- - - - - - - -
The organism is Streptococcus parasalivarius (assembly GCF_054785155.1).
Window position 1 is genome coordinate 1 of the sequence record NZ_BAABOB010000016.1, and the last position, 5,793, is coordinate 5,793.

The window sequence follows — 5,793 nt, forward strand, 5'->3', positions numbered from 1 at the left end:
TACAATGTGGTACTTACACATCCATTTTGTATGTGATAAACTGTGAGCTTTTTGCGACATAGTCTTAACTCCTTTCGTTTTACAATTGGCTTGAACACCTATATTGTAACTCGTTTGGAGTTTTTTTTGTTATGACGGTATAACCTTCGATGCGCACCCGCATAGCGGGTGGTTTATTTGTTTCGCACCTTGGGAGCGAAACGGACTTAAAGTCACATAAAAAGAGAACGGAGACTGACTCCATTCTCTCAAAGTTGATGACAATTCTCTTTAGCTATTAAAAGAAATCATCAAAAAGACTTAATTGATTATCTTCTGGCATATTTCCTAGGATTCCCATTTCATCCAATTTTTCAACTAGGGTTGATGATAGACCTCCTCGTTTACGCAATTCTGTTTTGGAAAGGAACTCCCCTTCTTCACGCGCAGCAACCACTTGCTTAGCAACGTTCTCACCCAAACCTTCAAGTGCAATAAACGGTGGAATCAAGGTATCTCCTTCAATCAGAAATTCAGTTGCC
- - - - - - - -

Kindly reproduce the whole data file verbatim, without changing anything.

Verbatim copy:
The organism is Streptococcus parasalivarius (assembly GCF_054785155.1).
Window position 1 is genome coordinate 1 of the sequence record NZ_BAABOB010000016.1, and the last position, 5,793, is coordinate 5,793.

The window sequence follows — 5,793 nt, forward strand, 5'->3', positions numbered from 1 at the left end:
TACAATGTGGTACTTACACATCCATTTTGTATGTGATAAACTGTGAGCTTTTTGCGACATAGTCTTAACTCCTTTCGTTTTACAATTGGCTTGAACACCTATATTGTAACTCGTTTGGAGTTTTTTTTGTTATGACGGTATAACCTTCGATGCGCACCCGCATAGCGGGTGGTTTATTTGTTTCGCACCTTGGGAGCGAAACGGACTTAAAGTCACATAAAAAGAGAACGGAGACTGACTCCATTCTCTCAAAGTTGATGACAATTCTCTTTAGCTATTAAAAGAAATCATCAAAAAGACTTAATTGATTATCTTCTGGCATATTTCCTAGGATTCCCATTTCATCCAATTTTTCAACTAGGGTTGATGATAGACCTCCTCGTTTACGCAATTCTGTTTTGGAAAGGAACTCCCCTTCTTCACGCGCAGCAACCACTTGCTTAGCAACGTTCTCACCCAAACCTTCAAGTGCAATAAACGGTGGAATCAAGGTATCTCCTTCAATCAGAAATTCAGTTGCC